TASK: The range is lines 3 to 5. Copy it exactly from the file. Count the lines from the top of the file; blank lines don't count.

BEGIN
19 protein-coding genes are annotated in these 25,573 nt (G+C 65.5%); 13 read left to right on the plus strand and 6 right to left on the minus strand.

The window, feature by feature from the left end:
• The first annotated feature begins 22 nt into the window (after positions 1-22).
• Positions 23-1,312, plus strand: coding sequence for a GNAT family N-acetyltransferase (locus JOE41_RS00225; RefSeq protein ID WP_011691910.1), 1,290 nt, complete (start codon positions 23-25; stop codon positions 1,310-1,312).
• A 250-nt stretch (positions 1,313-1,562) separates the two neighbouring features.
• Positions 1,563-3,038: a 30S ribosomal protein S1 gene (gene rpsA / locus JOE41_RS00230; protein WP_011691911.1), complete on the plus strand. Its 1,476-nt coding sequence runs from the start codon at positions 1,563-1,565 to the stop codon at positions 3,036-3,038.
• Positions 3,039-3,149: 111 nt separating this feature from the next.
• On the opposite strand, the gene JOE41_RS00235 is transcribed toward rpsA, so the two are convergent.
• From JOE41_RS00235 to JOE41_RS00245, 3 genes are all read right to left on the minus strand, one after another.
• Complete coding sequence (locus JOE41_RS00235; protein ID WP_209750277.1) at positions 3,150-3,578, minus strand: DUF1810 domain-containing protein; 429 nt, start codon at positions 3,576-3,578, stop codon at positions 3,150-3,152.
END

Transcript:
• The first annotated feature begins 22 nt into the window (after positions 1-22).
• Positions 23-1,312, plus strand: coding sequence for a GNAT family N-acetyltransferase (locus JOE41_RS00225; RefSeq protein ID WP_011691910.1), 1,290 nt, complete (start codon positions 23-25; stop codon positions 1,310-1,312).
• A 250-nt stretch (positions 1,313-1,562) separates the two neighbouring features.